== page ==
The Republicans' razor-thin margin for driving their sweeping tax package through the Senate was thrown into jeopardy Thursday when GOP Sen. Marco Rubio declared he will vote against it unless negotiators expand the tax credit that low-income Americans can claim for their children.
Rubio's potential defection complicates Republican leaders' goal of muscling the $1.5 trillion bill through Congress next week, handing President Donald Trump his first major legislative victory by Christmas.
Senate Republicans could still pass the package without Rubio's vote, but they would be cutting it extremely close. An original version was approved by only 51-49 — with Rubio's support. The co-sponsor of Rubio's proposed change, Republican Sen. Mike Lee of Utah, is undecided on the overall bill and pushing to make the credit as generous as possible, said Lee spokesman Conn Carroll.
The Senate turmoil came on the same day that a key faction of House Republicans came out in favor of the bill, boosting its chances. Members of the conservative House Freedom Caucus predicted that the vast majority of their members would support the package.
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The developments came a day after House and Senate Republican leaders forged an agreement in principle on the most sweeping overhaul of the nation's tax laws in more than 30 years. The package would give generous tax cuts to corporations and the wealthiest Americans, and more modest tax cuts to low- and middle-income families.
Confident Republican leaders predicted swift passage next week, sending the bill to Trump for his signature.
At the White House, Trump said he was confident that Rubio will get onboard.
"He's really been a great guy and very supportive. I think that Senator Rubio will be there," said Trump, who belittled Rubio during the Republican presidential primaries, calling him "little Marco."
The tax package would increase the child tax credit from $1,000-per-child to $2,000. The bill makes a portion of the credit — $1,100 — available to families even if they owe no income tax. They would receive the money in the form of a tax refund, which is why it is called a "refundable" tax credit. Rubio wants to increase this amount but wouldn't say by how much.
"Given all the other changes they made in the tax code leading into it, I can't in good conscience support it unless we are able to increase the refundable portion of it. And there's ways to do it, and we'll be very reasonable about it," Rubio said.
During debate on the Senate version of the bill, Rubio offered an amendment that would have made the entire $2,000 credit available to families, even if they owe no income tax, but it was soundly defeated. To pay for the expanded credit, Rubio proposed to slightly scale back a steep cut in the corporate income tax rate.
A few days after the earlier Senate vote, Rubio tweeted a link to a news story that said GOP leaders were indeed considering scaling back the corporate tax cut — but not to pay for an expanded child tax credit.
"They freaked out when I proposed small reduction in Corporate tax cut to pay for cut for working families. Now this?" Rubio tweeted.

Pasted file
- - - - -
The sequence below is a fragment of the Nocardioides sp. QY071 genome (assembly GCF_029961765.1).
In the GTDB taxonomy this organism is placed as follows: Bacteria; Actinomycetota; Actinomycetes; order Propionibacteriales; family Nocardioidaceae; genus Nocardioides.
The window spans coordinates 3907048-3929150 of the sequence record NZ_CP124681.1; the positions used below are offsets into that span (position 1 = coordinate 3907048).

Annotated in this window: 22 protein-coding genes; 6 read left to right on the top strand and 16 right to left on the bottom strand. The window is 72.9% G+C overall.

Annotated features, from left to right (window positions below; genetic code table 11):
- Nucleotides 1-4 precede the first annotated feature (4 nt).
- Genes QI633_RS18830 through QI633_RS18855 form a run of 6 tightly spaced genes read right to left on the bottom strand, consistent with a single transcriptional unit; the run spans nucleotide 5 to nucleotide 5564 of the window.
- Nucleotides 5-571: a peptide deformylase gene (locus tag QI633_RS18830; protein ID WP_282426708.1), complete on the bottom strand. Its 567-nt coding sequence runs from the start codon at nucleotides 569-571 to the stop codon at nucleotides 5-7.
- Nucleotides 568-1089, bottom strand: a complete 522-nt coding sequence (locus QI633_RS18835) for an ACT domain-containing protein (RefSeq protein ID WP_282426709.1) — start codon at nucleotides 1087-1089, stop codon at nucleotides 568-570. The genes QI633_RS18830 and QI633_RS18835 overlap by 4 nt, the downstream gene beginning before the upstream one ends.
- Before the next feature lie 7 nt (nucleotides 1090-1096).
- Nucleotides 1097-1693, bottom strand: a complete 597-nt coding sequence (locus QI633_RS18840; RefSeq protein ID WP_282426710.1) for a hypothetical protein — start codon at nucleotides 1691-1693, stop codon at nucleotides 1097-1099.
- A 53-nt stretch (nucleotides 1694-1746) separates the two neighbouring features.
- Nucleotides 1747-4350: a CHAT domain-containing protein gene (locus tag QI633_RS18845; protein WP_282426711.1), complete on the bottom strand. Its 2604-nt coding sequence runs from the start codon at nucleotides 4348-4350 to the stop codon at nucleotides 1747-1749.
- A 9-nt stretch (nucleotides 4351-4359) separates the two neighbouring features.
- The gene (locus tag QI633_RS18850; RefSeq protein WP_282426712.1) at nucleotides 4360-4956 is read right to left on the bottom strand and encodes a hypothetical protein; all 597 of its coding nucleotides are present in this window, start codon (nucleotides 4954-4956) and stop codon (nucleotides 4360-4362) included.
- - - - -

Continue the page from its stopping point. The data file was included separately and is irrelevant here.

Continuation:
The final package slashes the corporate rate from 35 percent to 21 percent. The initial Senate and House bills had set it at 20 percent.
Sen. Rob Portman, R-Ohio, said Senate negotiators got the best deal they could on the overall child tax credit. House GOP negotiators were proposing a $1,600 tax credit.
"We won everything in the child tax credit," Portman said. When asked if it could be changed further to appease Rubio, Portman said, "We've already won. I mean, we should celebrate our victory."
Rubio's opposition comes at a bad time for Senate Republicans, with two of them missing votes this week because of illness.
John McCain of Arizona, who is 81, is at a Washington military hospital being treated for the side effects of brain cancer treatment, and 80-year-old Thad Cochran of Mississippi had a non-melanoma lesion removed from his nose earlier this week. GOP leaders are hopeful they will be available next week.
The tax legislation would cut the top tax rate for the wealthiest earners — Trump among them — from 39.6 percent to 37 percent.
The package would nearly double the standard deduction, to $24,000 for married couples. But it would scale back the deduction for state and local taxes, allowing families to deduct only up to a total of $10,000 in property and income taxes. The deduction is especially important to residents of high-tax states such as New York, New Jersey and California.
Business owners who report business income on their personal tax returns would be able to deduct 20 percent of that income.
The agreement also calls for repealing the mandate under the "Obamacare" health law that requires most Americans to get health insurance, a step toward the ultimate GOP goal of unraveling the law.
The business tax cuts would be permanent, but reductions for individuals would expire in 2026 — saving money to comply with Senate budget rules. In all, the bill would cut taxes by about $1.5 trillion over the next 10 years, adding billions to the nation's mounting debt.
The tax package is polling badly among the public, but Republicans say that will turn around after Americans see the benefits.
"The results are going to be what sells this bill, not the confusion before it passes," said Speaker Paul Ryan, R-Wis.